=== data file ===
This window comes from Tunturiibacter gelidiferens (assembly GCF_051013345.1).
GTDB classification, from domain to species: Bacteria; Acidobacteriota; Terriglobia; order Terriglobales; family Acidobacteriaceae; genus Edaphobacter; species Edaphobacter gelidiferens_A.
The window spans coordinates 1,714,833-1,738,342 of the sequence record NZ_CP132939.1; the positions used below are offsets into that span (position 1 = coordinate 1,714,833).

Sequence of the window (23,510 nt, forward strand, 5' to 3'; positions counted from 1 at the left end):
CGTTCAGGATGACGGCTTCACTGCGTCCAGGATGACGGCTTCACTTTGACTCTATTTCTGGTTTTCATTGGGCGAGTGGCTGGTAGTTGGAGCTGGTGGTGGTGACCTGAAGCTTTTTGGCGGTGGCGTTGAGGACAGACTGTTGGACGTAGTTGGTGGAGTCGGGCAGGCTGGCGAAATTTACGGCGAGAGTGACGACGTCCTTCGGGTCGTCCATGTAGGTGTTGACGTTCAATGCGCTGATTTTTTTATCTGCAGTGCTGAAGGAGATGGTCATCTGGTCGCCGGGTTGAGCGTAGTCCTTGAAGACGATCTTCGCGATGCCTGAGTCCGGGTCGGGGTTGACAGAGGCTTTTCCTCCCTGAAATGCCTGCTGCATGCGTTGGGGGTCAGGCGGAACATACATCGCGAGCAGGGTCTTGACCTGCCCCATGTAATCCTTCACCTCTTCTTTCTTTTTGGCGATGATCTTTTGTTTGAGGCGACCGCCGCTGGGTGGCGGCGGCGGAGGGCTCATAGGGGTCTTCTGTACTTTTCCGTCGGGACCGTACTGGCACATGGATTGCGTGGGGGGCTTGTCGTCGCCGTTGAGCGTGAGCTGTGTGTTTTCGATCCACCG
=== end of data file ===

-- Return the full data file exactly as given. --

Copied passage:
This window comes from Tunturiibacter gelidiferens (assembly GCF_051013345.1).
GTDB classification, from domain to species: Bacteria; Acidobacteriota; Terriglobia; order Terriglobales; family Acidobacteriaceae; genus Edaphobacter; species Edaphobacter gelidiferens_A.
The window spans coordinates 1,714,833-1,738,342 of the sequence record NZ_CP132939.1; the positions used below are offsets into that span (position 1 = coordinate 1,714,833).

Sequence of the window (23,510 nt, forward strand, 5' to 3'; positions counted from 1 at the left end):
CGTTCAGGATGACGGCTTCACTGCGTCCAGGATGACGGCTTCACTTTGACTCTATTTCTGGTTTTCATTGGGCGAGTGGCTGGTAGTTGGAGCTGGTGGTGGTGACCTGAAGCTTTTTGGCGGTGGCGTTGAGGACAGACTGTTGGACGTAGTTGGTGGAGTCGGGCAGGCTGGCGAAATTTACGGCGAGAGTGACGACGTCCTTCGGGTCGTCCATGTAGGTGTTGACGTTCAATGCGCTGATTTTTTTATCTGCAGTGCTGAAGGAGATGGTCATCTGGTCGCCGGGTTGAGCGTAGTCCTTGAAGACGATCTTCGCGATGCCTGAGTCCGGGTCGGGGTTGACAGAGGCTTTTCCTCCCTGAAATGCCTGCTGCATGCGTTGGGGGTCAGGCGGAACATACATCGCGAGCAGGGTCTTGACCTGCCCCATGTAATCCTTCACCTCTTCTTTCTTTTTGGCGATGATCTTTTGTTTGAGGCGACCGCCGCTGGGTGGCGGCGGCGGAGGGCTCATAGGGGTCTTCTGTACTTTTCCGTCGGGACCGTACTGGCACATGGATTGCGTGGGGGGCTTGTCGTCGCCGTTGAGCGTGAGCTGTGTGTTTTCGATCCACCG